The Ghetto Nuovo of Venice, a portion of which is shown in this photographic postcard (which incorrectly identifies the location as the Ghetto Vecchio), was established on March 29, 1516. Though the explicit purpose of this confinement was to limit the interaction of Jews and Christians, the ghetto’s establishment also represented progress for the city’s Jewish population. Before 1516, Jews had been officially allowed to reside in Venice only on a temporary basis, so the creation of the Ghetto signified, on at least one level, official acceptance of the presence of Jews in Venice. While the Republic of Venice imposed many restrictions, Christians and Jews still came into regular contact. The famed 17th-century rabbi Leon Modena (1571–1648) noted, for instance, that Christian clerics and nobles frequently came to the ghetto to hear his learned sermons.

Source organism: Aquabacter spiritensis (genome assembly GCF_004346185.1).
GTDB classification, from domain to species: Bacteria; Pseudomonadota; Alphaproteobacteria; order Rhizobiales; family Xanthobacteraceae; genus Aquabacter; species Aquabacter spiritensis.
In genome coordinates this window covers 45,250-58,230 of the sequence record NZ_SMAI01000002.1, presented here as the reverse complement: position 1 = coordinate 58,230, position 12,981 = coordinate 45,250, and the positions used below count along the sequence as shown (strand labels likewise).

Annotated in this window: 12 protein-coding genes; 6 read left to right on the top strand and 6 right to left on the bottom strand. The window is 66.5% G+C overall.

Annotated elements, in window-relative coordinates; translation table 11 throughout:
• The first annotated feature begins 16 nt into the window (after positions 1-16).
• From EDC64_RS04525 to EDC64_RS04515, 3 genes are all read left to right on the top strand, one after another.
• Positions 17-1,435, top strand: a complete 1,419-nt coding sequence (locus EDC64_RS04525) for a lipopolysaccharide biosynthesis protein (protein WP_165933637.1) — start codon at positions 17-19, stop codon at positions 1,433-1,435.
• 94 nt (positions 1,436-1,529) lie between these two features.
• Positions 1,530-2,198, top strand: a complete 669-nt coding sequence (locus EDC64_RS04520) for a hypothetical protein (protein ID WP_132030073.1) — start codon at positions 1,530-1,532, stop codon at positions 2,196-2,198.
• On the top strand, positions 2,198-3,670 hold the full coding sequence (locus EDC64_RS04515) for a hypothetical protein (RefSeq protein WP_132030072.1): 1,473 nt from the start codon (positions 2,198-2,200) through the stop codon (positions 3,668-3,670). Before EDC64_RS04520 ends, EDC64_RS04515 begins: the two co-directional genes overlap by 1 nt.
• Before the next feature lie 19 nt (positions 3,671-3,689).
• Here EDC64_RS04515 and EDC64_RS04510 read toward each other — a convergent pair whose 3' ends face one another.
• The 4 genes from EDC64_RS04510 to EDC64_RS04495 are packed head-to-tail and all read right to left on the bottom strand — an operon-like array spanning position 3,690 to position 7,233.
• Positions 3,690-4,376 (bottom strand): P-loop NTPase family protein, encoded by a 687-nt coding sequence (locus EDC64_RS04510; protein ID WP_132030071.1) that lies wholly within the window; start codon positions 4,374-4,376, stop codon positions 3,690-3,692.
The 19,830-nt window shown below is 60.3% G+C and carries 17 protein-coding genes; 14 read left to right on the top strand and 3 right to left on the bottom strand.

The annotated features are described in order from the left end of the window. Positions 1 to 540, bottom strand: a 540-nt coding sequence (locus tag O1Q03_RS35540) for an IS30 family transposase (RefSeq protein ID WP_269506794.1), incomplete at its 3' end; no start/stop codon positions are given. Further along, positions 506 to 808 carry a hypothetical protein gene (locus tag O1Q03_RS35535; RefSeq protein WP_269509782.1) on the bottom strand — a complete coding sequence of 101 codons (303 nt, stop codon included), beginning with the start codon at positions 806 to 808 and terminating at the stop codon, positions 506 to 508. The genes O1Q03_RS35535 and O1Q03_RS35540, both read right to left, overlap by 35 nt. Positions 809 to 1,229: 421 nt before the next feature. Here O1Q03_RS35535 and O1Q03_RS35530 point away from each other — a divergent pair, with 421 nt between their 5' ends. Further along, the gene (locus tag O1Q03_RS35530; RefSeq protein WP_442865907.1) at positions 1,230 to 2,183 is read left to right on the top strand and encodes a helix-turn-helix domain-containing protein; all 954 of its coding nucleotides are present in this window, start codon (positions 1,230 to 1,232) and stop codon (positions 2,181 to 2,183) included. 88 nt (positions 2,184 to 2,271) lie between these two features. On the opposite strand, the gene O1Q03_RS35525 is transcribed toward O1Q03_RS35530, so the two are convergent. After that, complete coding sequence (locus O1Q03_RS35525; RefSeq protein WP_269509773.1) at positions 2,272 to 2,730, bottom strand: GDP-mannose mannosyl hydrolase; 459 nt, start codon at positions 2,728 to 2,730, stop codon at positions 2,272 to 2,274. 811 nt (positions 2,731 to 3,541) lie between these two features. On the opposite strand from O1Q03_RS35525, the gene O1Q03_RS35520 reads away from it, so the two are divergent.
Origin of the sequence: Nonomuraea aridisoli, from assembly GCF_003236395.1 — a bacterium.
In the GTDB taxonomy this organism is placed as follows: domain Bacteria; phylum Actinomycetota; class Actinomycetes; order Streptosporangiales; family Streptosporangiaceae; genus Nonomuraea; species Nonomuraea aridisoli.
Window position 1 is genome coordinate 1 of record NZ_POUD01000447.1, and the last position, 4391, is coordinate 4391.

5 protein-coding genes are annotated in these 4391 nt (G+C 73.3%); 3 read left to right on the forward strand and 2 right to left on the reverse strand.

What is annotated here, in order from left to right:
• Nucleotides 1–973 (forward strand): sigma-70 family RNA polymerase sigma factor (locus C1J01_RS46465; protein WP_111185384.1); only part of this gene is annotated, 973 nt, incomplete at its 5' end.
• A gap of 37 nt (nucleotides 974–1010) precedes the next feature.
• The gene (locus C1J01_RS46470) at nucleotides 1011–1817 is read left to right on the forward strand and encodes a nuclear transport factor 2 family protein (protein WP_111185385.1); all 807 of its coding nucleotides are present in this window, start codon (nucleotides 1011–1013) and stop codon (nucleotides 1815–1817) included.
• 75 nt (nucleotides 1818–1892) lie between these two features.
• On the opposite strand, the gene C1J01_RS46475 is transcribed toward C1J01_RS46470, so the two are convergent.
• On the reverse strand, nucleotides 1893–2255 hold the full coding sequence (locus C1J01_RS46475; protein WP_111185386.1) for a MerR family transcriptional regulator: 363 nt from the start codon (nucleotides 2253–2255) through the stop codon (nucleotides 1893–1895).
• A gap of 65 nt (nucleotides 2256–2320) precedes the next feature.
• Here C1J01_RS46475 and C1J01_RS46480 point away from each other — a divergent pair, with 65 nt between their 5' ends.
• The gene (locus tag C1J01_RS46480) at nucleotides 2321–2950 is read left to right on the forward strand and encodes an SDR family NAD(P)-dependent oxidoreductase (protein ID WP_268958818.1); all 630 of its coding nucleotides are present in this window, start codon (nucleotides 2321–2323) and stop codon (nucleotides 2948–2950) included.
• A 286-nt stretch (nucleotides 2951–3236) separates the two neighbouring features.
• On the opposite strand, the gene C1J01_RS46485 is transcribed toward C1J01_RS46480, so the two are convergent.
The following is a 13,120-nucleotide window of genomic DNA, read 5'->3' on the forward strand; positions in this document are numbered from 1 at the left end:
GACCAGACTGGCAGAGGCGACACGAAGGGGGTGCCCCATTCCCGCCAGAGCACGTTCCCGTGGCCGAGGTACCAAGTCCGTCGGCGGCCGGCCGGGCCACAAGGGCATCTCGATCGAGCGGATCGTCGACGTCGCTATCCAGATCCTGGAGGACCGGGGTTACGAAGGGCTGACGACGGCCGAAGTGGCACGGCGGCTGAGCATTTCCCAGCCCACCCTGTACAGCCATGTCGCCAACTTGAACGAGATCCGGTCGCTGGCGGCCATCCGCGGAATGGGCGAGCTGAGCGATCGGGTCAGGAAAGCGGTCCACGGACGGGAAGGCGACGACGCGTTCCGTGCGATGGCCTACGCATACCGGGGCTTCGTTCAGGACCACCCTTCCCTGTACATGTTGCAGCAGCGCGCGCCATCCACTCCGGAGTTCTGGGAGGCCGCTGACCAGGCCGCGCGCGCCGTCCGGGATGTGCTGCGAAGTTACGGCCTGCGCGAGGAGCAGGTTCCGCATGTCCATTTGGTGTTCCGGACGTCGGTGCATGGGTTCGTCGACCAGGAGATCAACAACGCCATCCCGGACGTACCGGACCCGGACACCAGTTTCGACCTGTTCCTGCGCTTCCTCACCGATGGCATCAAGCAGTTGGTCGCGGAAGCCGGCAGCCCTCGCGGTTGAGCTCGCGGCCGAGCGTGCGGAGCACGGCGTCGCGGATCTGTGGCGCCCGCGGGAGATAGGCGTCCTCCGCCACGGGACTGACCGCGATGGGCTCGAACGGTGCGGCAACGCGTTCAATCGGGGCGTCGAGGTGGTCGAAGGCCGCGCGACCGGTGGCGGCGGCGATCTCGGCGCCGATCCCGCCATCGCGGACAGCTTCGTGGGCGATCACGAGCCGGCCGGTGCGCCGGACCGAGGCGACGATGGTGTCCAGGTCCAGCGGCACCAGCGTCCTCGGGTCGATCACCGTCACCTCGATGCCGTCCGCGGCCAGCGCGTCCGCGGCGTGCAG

This photograph shows the Scuola Italiana (Italian Synagogue), with its five round-arched windows, which look out on the Campo del Ghetto Nuovo. Campo, which literally means “field,” is the name for public spaces surrounded by buildings upon which the organization of the city of Venice was based. Besides housing the public cisterns, the open space of the campo served as a venue for a community’s market and outdoor events, including religious ceremonies. By the late 16th century, as the Ghetto’s population rose, several synagogues were installed in multi-story buildings ringing the Campo, including the Scuola Grande Tedesca (German Synagogue) and the Scuola Canton, which can just be seen in the building to the left.
Venice’s campi generally were named after the church whose presence dominated each campo. In contrast, here it is impossible to tell from the exteriors which buildings house the synagogues. In compliance with a 1426 law forbidding the construction of synagogues as separate buildings, the Scuola Italiana was located on the third floor of an existing structure when it was built in 1575. The hidden nature of the synagogue in this campo, in contrast to the prominent placement of churches in the majority of the city’s campi, mirrors the contrast between the status of the Jews and Christians in Venice at this time.